The researchers assessed travel time at superstreet intersections asthe amount of time it takes a vehicle to pass through an intersection from themoment it reaches the intersection – whether traveling left, right or straightahead. The travel-time data were collected from three superstreets located ineastern and central North Carolina,all of which have traffic signals. The superstreet collision data werecollected from 13 superstreets located across North Carolina, none of which have trafficsignals.

The superstreet concept has been around for over 20 years, but littleresearch had been done to assess its effectiveness under real-world conditions.The NC State study is the largest analysis ever performed of the impact ofsuperstreets in real traffic conditions.

A paper on the travel time research is being presented Jan. 24 at theTransportation Research Board Annual Meeting in Washington, D.C.The paper is co-authored by Hummer, former NC State graduate students RebeccaHaley and Sarah Ott, and three researchers from NC State’s Institute forTransportation Research and Education: Robert Foyle, associate director;Christopher Cunningham, senior research associate; and Bastian Schroeder,research associate.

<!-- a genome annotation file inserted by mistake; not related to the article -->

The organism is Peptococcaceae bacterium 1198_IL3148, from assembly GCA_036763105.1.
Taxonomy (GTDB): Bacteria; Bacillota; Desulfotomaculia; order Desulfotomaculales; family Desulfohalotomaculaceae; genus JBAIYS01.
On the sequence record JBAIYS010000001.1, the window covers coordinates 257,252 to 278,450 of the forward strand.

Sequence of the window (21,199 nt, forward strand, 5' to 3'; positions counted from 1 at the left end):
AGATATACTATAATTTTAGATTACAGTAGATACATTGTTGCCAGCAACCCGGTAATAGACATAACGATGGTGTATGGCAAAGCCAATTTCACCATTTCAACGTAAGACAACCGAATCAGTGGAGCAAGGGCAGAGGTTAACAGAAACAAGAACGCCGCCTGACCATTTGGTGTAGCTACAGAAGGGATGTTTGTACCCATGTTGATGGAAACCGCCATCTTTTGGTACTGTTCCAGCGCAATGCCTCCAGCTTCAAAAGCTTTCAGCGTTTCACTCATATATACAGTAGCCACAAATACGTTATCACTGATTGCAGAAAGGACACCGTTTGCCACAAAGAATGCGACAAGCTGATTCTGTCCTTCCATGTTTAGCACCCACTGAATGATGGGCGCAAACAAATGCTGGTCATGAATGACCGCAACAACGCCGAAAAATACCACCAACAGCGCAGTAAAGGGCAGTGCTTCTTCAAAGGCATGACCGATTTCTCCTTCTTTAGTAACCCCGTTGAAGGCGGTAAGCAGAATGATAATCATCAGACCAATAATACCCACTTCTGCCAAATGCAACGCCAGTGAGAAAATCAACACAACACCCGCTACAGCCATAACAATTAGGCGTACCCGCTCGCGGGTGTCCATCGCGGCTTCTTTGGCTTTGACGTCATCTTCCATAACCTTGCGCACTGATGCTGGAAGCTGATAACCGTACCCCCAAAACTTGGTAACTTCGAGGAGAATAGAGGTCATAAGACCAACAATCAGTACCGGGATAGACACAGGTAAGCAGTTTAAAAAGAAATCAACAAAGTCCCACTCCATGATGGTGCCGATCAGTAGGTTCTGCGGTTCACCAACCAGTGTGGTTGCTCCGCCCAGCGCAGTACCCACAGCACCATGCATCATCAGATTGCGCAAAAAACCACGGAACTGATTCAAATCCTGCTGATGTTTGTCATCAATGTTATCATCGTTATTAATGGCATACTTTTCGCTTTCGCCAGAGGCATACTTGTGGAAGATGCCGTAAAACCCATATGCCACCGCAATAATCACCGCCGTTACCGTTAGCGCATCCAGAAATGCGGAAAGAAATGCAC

The collision research was part of an overarching report of the studysubmitted to the North Carolina Department of Transportation (NCDOT) lastmonth, and is the subject of a forthcoming paper. The study was funded byNCDOT.

NC State’s Department of Civil, Construction and EnvironmentalEngineering is part of the university’s College of Engineering.